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Wild horses rounded up in Cold Creek to go up for adoption

The public will soon get its first chance to adopt wild horses rounded up earlier this year near the Spring Mountain community of Cold Creek.

The Bureau of Land Management plans to offer up 82 mustangs removed from the Cold Creek area at an Aug. 11 auction and adoption event at its regional holding facility in Ridgecrest, California, about 240 miles southwest of Las Vegas.

The horses include 57 geldings ranging from 2 to 20 years old and 25 fillies and geldings under the age of 2.

A total of 148 horses were removed from the northeast side of the Spring Mountains during a 10-day emergency roundup in May organized by U.S. Forest Service officials who said poor range conditions had left the herd on the verge of starvation.

Seventeen horses were euthanized during the operation. One was a foal that broke its leg, and the rest were adult horses deemed too emaciated to be nursed back to health.

The BLM will open the gates of its Ridgecrest Regional Wild Horse and Burro Corrals at 3647 Randsburg Wash Road at 7 a.m. Aug. 11. A live auction will follow at 8 a.m. Any horses unclaimed after that will be offered for adoption on a first-come, first-served basis from 9 a.m. to 2 p.m.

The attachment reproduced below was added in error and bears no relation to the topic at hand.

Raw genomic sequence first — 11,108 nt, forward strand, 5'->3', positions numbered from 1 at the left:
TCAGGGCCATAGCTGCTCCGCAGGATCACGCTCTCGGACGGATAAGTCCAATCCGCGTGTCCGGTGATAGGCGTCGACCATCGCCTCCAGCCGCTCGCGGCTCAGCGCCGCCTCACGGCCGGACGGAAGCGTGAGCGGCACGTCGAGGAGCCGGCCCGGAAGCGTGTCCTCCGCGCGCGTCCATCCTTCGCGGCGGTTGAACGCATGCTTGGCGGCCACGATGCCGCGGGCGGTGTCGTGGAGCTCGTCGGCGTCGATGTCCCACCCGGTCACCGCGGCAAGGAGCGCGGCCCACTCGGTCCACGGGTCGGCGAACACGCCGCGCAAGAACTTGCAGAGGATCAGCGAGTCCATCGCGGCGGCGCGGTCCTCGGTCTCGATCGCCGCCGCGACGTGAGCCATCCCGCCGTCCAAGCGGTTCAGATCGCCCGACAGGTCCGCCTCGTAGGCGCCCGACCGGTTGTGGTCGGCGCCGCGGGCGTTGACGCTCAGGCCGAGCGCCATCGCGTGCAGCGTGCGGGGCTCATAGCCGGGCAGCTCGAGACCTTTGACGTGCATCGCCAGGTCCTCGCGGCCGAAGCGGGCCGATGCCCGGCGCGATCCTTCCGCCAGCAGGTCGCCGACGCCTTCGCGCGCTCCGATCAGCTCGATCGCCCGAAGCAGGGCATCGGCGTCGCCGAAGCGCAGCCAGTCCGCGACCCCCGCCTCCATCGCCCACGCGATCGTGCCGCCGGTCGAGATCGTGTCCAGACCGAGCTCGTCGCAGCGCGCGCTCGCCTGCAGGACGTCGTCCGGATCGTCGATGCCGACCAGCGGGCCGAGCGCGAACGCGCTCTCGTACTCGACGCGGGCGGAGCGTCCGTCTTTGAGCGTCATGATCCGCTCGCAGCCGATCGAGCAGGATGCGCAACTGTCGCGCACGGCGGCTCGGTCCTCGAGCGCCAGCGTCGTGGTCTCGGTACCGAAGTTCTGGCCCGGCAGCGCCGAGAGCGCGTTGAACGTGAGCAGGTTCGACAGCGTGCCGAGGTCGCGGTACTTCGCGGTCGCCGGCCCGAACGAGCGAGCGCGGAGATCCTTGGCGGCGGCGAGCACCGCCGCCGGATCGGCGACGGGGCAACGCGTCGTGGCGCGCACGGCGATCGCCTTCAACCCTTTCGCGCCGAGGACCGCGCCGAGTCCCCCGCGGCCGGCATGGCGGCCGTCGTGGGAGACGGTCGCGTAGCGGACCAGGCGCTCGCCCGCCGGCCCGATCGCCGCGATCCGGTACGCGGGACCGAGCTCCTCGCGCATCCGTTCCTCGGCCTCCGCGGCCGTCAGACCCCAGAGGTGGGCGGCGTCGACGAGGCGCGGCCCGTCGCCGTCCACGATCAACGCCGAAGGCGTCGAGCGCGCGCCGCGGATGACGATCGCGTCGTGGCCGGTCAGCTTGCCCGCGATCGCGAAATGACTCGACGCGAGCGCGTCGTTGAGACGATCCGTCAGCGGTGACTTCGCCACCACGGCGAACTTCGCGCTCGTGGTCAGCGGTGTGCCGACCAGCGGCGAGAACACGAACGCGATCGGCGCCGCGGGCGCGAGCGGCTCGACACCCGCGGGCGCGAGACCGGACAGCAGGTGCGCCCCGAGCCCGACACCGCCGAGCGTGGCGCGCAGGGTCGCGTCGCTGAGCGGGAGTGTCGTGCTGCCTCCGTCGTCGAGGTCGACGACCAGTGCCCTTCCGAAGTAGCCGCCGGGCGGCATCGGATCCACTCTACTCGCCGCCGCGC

To qualify, adopters must be at least 18 years old with no convictions for inhumane treatment of animals.

Adopted horses must be kept in corrals with at least 400 square feet of space per animal and surrounded by a 6-foot fence built of pipe or boards. There must be shelter available to protect the animals from extreme weather.

The federal government will retain title to the wild horses for one year, after which ownership will be transferred to the adopter assuming the animal has been properly cared for.

Those who buy wild horses outright receive title to their animals immediately, but they are required to sign an affidavit stating they have no intention of giving away or selling the animal for use in commercial products.

Forest Service spokeswoman Erica Hupp said there are no immediate plans to hold an adoption event closer to where the horses were rounded up. She said it might not be worth the extra stress on the horses to transport them to Las Vegas and then ship any unclaimed animals back to Ridgecrest.

Wild Horse Flyer for California event by Las Vegas Review-Journal on Scribd

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